Actually, most Geos, the Nova and the Escort were all built in North American. The Geo Prizm was built by NUMMI in California while the Metro and Tracker were built by CAMI in Canada. The Storm was the only Geo built off the North American continent. It came from Japan where it was built by Isuzu.

    The Nova, in its first incarnation, was built by Chevrolet in a variety of plants in the U.S. and Canada. The second incarnation was built by NUMMI in California.

    The Escort, while based on an European design, was built in Michigan, Mexico and Canada at different points of its model run.

  • avatar
    shaker

    My 1990 Escort GT was built in New Jersey. A nice car, at the time, but not very durable… they changed the design the next year, but it just seemd so… generic that I never looked Ford-ward again.

  • avatar
    Christopher

    Speaking of Geo.. Maybe someone on the TTAC team could tell the story of what the hell GM was thinking when they put that brand in to play. I was a little to young / not yet interested in the automotive industry and it seems like that whole experiment was swept under the rug.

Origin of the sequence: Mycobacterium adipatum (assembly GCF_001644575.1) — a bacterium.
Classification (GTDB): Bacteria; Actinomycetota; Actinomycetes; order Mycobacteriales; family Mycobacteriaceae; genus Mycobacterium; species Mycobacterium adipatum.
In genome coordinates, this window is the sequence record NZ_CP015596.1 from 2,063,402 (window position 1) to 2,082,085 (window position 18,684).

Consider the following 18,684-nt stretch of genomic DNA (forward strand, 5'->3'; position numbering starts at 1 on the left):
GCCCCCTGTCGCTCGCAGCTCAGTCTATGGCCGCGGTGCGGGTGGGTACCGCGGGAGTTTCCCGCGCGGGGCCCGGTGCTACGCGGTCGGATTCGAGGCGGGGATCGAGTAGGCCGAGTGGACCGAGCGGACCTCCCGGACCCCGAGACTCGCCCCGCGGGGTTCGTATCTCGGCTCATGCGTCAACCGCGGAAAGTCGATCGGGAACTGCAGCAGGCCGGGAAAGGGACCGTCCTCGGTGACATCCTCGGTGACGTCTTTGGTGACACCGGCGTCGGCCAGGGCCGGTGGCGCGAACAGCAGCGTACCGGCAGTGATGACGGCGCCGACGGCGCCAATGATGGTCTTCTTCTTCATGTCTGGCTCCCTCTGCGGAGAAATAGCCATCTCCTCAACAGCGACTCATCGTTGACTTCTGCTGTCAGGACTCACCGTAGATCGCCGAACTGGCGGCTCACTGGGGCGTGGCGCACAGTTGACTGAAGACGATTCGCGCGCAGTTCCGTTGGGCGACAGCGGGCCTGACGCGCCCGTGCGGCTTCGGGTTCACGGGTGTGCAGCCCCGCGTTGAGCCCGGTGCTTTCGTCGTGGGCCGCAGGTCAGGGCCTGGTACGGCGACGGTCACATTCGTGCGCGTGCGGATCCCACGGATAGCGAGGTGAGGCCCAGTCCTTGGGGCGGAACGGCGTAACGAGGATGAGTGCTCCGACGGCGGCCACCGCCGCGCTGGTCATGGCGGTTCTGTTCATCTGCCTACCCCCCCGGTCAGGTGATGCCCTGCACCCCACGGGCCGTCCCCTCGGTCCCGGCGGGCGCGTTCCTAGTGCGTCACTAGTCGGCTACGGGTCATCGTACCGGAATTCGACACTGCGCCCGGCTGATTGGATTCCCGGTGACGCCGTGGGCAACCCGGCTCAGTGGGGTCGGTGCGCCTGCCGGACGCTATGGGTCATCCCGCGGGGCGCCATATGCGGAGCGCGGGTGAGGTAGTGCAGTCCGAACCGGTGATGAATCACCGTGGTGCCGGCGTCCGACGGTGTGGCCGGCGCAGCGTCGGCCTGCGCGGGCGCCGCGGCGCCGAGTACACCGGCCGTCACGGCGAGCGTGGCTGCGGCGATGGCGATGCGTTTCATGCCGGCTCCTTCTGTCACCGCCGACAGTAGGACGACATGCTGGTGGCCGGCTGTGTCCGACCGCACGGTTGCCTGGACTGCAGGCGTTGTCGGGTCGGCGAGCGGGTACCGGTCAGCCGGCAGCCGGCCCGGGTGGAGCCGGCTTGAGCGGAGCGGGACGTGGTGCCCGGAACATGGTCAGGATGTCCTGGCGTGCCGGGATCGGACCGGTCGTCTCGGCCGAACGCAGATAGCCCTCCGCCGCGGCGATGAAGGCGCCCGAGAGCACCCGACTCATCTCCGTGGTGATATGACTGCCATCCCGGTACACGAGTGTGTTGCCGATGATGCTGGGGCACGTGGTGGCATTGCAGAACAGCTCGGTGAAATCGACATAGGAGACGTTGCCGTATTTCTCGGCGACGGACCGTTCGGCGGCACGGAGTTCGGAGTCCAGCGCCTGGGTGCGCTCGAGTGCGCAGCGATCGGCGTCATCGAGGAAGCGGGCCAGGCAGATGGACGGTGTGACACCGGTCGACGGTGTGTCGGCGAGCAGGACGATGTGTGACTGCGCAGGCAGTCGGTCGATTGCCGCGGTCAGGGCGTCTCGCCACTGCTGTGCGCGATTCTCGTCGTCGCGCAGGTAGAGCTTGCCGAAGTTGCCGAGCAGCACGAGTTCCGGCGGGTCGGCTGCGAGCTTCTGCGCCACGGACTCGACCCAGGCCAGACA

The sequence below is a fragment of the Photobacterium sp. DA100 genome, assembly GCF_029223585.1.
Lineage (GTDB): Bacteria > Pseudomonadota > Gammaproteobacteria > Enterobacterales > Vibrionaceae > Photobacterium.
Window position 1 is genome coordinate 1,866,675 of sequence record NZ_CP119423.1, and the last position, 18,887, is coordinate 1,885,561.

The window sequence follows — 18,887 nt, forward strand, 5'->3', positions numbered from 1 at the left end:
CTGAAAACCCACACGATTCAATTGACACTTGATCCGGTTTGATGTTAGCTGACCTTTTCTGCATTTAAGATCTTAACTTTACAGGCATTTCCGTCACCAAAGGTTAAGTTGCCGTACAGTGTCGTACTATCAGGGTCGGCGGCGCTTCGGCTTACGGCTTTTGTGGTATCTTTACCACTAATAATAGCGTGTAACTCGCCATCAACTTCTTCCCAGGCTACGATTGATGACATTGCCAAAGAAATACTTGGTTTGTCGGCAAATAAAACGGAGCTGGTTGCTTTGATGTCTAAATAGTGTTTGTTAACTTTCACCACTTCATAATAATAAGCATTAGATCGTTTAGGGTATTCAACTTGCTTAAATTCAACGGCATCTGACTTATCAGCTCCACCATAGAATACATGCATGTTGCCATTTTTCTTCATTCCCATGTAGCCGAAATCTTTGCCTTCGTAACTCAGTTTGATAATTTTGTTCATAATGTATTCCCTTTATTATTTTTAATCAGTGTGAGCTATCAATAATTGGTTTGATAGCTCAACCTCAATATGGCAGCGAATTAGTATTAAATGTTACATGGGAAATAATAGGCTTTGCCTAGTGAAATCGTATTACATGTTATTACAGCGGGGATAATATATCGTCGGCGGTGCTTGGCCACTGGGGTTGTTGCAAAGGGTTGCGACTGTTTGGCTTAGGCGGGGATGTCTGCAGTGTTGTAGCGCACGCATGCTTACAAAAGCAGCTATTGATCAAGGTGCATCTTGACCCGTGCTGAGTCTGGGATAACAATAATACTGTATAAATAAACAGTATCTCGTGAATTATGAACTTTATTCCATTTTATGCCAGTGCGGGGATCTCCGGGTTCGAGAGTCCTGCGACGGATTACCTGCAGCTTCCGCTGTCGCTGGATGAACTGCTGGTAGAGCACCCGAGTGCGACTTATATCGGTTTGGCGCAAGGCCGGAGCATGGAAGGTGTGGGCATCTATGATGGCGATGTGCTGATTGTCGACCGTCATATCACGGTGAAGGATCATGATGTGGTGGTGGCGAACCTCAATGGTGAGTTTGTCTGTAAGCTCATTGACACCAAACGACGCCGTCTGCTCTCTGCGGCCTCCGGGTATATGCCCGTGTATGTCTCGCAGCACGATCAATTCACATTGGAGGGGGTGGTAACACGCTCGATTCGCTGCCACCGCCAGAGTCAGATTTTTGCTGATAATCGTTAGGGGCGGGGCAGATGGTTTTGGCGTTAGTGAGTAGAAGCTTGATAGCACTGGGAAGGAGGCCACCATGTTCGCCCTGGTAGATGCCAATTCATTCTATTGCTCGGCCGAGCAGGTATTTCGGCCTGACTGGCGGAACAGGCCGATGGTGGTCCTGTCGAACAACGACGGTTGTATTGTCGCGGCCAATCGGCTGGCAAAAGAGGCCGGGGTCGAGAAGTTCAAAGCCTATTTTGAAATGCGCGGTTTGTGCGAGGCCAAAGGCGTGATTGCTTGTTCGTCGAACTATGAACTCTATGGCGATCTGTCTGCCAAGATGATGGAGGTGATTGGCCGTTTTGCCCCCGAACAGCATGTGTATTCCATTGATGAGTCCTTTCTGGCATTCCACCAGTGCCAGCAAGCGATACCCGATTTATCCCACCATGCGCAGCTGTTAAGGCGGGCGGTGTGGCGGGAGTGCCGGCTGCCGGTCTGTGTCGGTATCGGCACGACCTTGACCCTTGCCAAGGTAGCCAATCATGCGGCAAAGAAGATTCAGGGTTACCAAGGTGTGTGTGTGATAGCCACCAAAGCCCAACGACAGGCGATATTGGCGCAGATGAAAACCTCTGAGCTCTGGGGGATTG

• avatar
    Johnny Canada

    Jim Press plays the Victim Card. Pathetic.

  • avatar
    jolo

    Even the Japanese government called Press a liar, although not in those words entirely..

    http://biz.yahoo.com/ap/080403/japan_toyota_prius.html?.v=2

  • avatar
    Ralph SS

    “I can’t help but feel that most of the captains of American industry think that the general public are a bunch of useless twats (We can say that here right?) who they can throw rubbish at and we will chow down like it’s an all-you-can-eat steak buffet.”
    Well, I can only speak for my boss, who, while probably not to be considered a captain of American industry, refers to his employees as (note the quotation marks)”worthless paid-by-the-hour assholes”.

  • avatar
    marc

    Carshark, great analysis.